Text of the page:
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Dave R.

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This post has a few notes on a .NET application, this does not mean the way you do it is right or wrong, its just how I like to do it.

if you are looking for an out the box solution have a look at sharp-architecture, or Paramore

note I will not cover Event Sourcing or CQRS here. this is upto you if you implement it or not. everything here works with(out) either.


  • 3 projects per service
  • Core contains Ports and Adapters
  • Dto contains all classes which are shared outside the boundary context
  • Host setups and runs the Core, along with additional Cross Cutting and Software Quality components
  • i cheat and have a few classes and interfaces in my own framework (you could easily replicate with something like sharp-architecture)

Service using 3 projects

My solutions are made of many services (not quite a microservice), each responsible for a small part of the solution/platform.

each service I construct using 3 .NET projects (I could do it in 2, but I like 3) as follows

  • [Service].Core
  • [Service].Dto
  • [Service].Host

this is still high level, and does not tie down the structure inside each project.

for each of these projects I have a mirror project called Common (going to renamed shortly) in my framework, which contains classes which are shared in my services, for example Service A and Service B, both will have a Host project, and both will make use of a class called App. so Common.Host will contain that type of class.

2 services.

you can see above that the sync service depends on the security.dto, in this case it subscribes to one of its events.

Core Project

Loosely based on a hexagonal architecture, the core contains the domain classes, ports (commands and queries) and adopters (consumers, controlllers).


ports to me are the protocol, the logic, the api of what the service can do. I am also a large fan of Command Query Segregation

  • commands are classes which mutate state and publish events.
  • queries encapsulate a query.

I allow commands to use queries.


adapters, adapt the input to invoke commands or queries (ports)

  • consumers, subscribe to events (messages) and invoke commands.
  • controllers, normally http (note I use nancyfx or asp.net mvc directly), they adapt the http request message and call commands or queries as necessary before responding.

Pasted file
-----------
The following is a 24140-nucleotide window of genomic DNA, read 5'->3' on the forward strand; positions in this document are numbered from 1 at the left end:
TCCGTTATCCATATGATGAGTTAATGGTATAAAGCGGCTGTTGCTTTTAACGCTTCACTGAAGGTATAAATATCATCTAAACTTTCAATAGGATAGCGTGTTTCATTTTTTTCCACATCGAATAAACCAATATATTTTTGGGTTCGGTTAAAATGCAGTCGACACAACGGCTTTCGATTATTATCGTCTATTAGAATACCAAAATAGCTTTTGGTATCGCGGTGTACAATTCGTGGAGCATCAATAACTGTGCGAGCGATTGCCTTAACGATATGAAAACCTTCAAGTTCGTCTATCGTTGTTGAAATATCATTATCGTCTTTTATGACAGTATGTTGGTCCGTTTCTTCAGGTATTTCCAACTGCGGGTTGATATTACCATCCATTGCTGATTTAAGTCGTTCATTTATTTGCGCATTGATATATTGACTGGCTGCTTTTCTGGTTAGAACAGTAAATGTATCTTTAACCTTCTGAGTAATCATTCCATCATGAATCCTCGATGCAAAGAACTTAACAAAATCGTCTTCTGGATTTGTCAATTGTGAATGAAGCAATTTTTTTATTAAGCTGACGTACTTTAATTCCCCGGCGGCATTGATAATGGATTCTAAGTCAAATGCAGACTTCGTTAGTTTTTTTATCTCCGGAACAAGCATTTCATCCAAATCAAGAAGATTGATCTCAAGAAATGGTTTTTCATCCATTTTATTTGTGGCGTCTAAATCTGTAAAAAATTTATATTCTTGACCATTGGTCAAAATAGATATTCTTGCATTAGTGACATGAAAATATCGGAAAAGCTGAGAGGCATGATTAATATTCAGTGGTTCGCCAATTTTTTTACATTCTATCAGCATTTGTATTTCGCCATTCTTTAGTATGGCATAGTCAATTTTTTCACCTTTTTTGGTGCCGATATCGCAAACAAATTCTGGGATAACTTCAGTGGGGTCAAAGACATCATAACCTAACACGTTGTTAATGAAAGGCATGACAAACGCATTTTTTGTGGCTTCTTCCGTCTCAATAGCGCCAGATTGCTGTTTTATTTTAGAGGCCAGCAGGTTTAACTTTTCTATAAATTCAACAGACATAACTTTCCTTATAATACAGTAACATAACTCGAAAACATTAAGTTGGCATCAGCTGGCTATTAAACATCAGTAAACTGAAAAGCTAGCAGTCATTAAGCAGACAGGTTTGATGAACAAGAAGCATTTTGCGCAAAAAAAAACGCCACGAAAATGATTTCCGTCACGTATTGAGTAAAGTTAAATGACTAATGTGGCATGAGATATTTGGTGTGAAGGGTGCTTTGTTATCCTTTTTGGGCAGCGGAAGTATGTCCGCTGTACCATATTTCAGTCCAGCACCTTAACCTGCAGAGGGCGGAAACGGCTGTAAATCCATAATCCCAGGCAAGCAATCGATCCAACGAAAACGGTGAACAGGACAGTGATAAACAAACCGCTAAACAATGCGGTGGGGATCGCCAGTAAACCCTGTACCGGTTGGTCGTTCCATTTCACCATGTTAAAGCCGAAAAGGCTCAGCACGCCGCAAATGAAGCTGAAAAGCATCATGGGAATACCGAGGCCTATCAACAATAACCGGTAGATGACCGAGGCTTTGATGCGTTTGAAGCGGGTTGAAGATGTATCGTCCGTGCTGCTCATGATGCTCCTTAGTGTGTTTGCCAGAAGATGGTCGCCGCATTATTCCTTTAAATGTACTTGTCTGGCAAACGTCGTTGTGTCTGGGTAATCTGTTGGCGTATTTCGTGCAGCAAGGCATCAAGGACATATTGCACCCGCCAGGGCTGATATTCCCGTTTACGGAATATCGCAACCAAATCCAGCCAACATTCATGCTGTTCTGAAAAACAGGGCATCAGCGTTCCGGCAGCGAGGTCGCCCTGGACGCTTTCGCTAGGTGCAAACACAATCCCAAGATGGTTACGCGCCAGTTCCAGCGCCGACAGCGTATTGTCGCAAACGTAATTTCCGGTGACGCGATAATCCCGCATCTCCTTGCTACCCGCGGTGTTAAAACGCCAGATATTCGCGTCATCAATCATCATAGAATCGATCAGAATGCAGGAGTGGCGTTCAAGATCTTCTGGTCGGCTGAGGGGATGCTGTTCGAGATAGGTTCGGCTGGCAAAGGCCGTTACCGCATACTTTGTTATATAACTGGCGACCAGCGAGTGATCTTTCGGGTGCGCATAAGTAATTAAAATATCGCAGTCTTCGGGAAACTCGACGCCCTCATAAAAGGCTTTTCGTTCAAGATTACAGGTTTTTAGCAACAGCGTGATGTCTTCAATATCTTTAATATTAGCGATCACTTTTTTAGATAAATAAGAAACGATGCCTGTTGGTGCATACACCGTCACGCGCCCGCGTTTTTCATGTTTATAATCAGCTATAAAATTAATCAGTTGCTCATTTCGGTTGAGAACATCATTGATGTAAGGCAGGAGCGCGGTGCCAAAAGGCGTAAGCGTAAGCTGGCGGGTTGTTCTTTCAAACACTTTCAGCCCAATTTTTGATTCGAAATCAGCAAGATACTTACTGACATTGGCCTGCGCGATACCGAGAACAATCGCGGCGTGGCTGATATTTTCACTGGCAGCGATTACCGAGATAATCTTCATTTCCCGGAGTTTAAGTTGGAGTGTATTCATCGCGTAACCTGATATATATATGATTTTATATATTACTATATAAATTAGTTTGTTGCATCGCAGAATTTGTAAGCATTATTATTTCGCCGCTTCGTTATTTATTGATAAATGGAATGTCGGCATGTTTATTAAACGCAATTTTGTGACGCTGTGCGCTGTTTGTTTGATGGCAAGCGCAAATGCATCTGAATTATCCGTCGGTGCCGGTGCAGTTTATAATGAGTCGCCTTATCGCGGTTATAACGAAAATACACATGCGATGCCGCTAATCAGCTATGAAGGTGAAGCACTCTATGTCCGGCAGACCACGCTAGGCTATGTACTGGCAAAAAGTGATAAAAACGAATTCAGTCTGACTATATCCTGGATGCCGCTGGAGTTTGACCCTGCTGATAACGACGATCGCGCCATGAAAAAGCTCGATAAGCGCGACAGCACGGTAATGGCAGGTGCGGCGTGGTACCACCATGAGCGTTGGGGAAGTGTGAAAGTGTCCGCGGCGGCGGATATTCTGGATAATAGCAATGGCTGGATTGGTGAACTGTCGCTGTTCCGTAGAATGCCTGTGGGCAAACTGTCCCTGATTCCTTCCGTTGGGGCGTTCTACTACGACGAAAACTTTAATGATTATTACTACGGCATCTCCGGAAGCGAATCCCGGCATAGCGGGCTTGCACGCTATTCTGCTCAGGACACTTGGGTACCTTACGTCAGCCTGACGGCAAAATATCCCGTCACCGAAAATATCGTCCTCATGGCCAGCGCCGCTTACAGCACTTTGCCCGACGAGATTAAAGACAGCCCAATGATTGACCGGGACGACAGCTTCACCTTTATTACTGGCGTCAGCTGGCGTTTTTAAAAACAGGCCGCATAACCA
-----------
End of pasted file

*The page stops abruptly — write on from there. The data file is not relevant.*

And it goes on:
• responders, used to apply Request / Response over a bus, works the same way as controllers.

what about the other adapters such as the database, and etc? well the 3 above provide the means to invoke ports from another process. There are a number of other adaptors but these are invoked inside the quieries or adaptors.

The core project depends on interfaces such as ISession, or IBus, and not on concrete implementations. To enable this I have my own base framework, which provides both the interfaces and offers several implementations, such as IBus interface and 2 implementations, MemoryBus and EasyNetQBus.


models are classes which represent the domain classes, mainly entities which are persisted.

typical structure

I like to try and structure each of my services the same way.


Dto Project

Any message definition which is shared outside the boundary context of the service is placed in here. These classes are shared with other services.

  • Events are messages which provide context of something which has happened, past tense. Consumers subscribe to these events.
  • Resources are classes which description HTTP Resources, I really like the Rancher Specification for these. Controllers use these.
  • Requests are classes classes for Request and Resources over the bus. Responders use these.

In addition to events, I have an empty interface (used as a meta data marker) called IDomainEvent, which all events implement. this allows me to consume any message which implement it very simply for auditing.

All messages (events, requests) inherit a base message class, which contains some generic context data about the message.

Host Project

Where you host your (micro)service, is it a windows service, IIS application, console line etc. Where it is hosted must not change any of your Core, or Dto projects. so i keep it separated. I use the last one, and run this in a docker container.

The host project is required to setup all the components (registering them into the IoC Container in my case), note that in IIS you have per-web-request, in a console app you do not

It should also starts the components which need to be started, and on close it needs to dispose of the components accordingly.

this project normally contains

  • Program - load config and call bootstrap
  • Bootstrap - register all components with the IoC container
  • Configure - classes which can setup other registered components, such as Mapping, Index, etc (my implementation im currently reviewing)

I use castle Windsor, and the bootstrap calls a number of installers, which include support for a number of cross cutting concerns.

as i use Windsor, I take advantage of its IStartable, and Factory functionality.

Cross cutting concerns and software qualities

Wait, there are a few things which are missing!

  • logging - logging service
  • context - apply to message or (http) request/response
  • database - setup, unit of work
  • health check
  • App Config - from file, environment etc, and overriding.
  • Code Config
  • AOP components
  • Cron tasks

and a few others, of which are still within the context of the code inside the process. If we expand this back to the solution level, such as Audit, service discovery etc.

From the list above, I have framework classes, which are setup in the host project. well except the cron task, that I use a small cron service.